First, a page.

Creator of NaomiShermanFoodCreative.com

Naomi Sherman

Naomi is the force behind Naomi Sherman, Food Creative. She is passionate about recipe development, food photography and styling.

An accomplished home cook who was diagnosed with an auto-immune disease eight years ago, Naomi started to explore the connection between healthy, whole food and her symptoms, and a new love was born.

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Comments (13)

My cannoli are coming out so thin that they are falling apart and I can't get them rolled.  Is there a secret to this?  Mine are not solid, but have lots of open areas.

Reply

I'm sorry to hear that Karen! It's the same dough as this one: Low-Carb Ice Cream Sugar Cones (which is the first one I made) and there were no holes but I can see that Naomi's cannoli have a few holes that get "closed" by rolling the cannoli dough up.
The cooked dough will be soft at first but will solidify as you roll it up. Just make sure it's cooked enough (not too soft as they won't crisp up and not too hard, just about when it starts to caramelise, then it's ready).
Did you use the same sweeteners? Some sweeteners like xylitol would make the dough soft. You will need erythritol-based sweetener.
I'm just thinking whether this could be the wafer maker that is pressing too hard on the dough? Maybe not closing it completely (lightly holding the lid for the first 5 seconds) would help so there are no holes and the dough is slightly thicker?

Reply

hi, is the ingredient correct only 1.1 oz of ricotta cheese?
thanks

Reply

Well spotted! 2 cups full-fat ricotta cheese (480 g) is correct, just the 1.1 refers to pounds, fixed 😊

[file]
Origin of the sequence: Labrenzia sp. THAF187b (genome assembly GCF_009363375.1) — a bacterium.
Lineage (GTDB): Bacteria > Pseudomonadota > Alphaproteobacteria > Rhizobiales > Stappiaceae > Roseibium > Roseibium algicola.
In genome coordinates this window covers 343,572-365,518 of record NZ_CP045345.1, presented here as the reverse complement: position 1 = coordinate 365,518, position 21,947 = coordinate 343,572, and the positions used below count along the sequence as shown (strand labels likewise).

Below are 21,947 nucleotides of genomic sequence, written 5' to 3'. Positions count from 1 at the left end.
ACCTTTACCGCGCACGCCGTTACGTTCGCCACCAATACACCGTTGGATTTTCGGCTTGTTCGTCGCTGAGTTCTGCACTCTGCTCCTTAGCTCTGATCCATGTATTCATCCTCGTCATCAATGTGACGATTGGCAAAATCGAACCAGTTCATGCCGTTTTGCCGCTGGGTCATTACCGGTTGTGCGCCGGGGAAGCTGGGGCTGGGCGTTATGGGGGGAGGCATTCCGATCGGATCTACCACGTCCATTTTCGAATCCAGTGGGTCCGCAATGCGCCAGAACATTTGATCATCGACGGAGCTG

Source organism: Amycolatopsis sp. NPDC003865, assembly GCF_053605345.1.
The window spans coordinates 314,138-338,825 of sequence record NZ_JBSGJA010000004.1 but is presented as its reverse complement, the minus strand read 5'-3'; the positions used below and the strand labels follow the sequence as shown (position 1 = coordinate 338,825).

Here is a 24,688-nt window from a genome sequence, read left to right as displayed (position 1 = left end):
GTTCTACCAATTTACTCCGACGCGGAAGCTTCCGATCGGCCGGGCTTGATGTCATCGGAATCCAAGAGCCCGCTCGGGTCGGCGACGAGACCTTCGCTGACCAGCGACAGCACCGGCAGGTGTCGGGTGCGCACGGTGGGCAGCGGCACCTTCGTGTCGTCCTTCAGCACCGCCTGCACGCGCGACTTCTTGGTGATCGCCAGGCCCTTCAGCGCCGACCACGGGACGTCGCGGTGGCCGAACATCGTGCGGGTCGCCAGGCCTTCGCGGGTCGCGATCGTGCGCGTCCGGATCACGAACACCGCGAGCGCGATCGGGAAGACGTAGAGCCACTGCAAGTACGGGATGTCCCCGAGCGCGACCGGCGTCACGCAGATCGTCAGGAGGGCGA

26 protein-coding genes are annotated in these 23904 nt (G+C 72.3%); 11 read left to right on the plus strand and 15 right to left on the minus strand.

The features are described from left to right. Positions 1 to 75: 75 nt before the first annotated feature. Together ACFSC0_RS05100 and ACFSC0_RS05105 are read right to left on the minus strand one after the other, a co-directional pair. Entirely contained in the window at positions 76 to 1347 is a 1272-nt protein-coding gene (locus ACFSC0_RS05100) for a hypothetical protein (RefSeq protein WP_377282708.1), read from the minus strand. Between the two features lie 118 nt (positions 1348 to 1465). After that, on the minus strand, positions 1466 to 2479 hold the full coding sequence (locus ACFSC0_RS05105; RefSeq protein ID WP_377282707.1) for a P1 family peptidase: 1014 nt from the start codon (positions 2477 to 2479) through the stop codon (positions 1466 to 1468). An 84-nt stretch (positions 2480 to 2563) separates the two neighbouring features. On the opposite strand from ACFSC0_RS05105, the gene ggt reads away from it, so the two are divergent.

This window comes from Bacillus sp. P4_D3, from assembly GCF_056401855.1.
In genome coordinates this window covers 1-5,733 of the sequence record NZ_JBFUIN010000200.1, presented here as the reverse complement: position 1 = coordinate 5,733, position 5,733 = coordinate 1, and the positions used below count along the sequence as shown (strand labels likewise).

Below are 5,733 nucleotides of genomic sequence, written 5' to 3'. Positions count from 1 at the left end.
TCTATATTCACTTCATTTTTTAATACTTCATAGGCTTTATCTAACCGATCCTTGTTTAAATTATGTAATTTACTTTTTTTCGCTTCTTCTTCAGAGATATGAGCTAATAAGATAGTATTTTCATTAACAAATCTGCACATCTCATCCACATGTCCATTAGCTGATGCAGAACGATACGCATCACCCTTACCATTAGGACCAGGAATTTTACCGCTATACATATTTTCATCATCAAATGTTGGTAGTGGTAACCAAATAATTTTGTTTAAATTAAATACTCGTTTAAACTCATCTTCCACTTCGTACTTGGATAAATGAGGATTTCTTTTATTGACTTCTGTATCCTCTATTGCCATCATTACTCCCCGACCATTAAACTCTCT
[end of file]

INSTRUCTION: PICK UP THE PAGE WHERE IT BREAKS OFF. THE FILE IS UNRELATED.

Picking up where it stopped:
Reply

These look so eye pleasing. Would love to try them really soon 😊

Reply

I have enjoyed your blog for a while and did not realise I had brought one of your books until today. I looked at your other books but can not find anywhere that I can see the list of recipes?

Reply

Claudia, thank you for buying my book! There isn't a regular list of recipes in all of my books but there is index at the end of each book. I hope this helps!

Reply

M encanta el teu blog i et segueixo per Instagram. Moltes gràcies

Reply

OMG I love cannoli! I've been craving them ever since our Italian holidays. So happy to see this works! The sugar cones are so good I made them last year. What a fantastic idea to use the same recipe for cannoli 😊

Reply

Would marscapone work?

Reply

Mascarpone or even whipped heavy cream will work!

Reply

Hi there,
I am trying to plan a diet for a family member with epilepsy. I noticed your recipes use the carb count for RAW ingredients rather than cooked. This tends to give inaccurate/misleading carb counts. When cooked, ingredients can have different carb counts than their raw form, starchy vegetables especially. I think this is really misleading. Hopefully you correct for this in the future! Other than that your blog has been incredibly helpful!

Reply

Hi Beth, I assume you mean that I count net carbs (or macros in general) from "raw" ingredients when used? I think you misunderstood how carbs/macros are counted in ingredients because the way I do it is the right way to do it.
So when I use raw ingredients, say "skinless chicken breasts" I need to count macros from raw because that is what I use in the recipe. It's only if I already use cooked chicken (e.g. in a recipe like this one: Keto Curried Chicken Sushi Hand Rolls) that I used macros for "cooked" because the weights (and therefor macros) were per "cooked" chicken. So simply put, the weights/macros are based on what you see listed.

Reply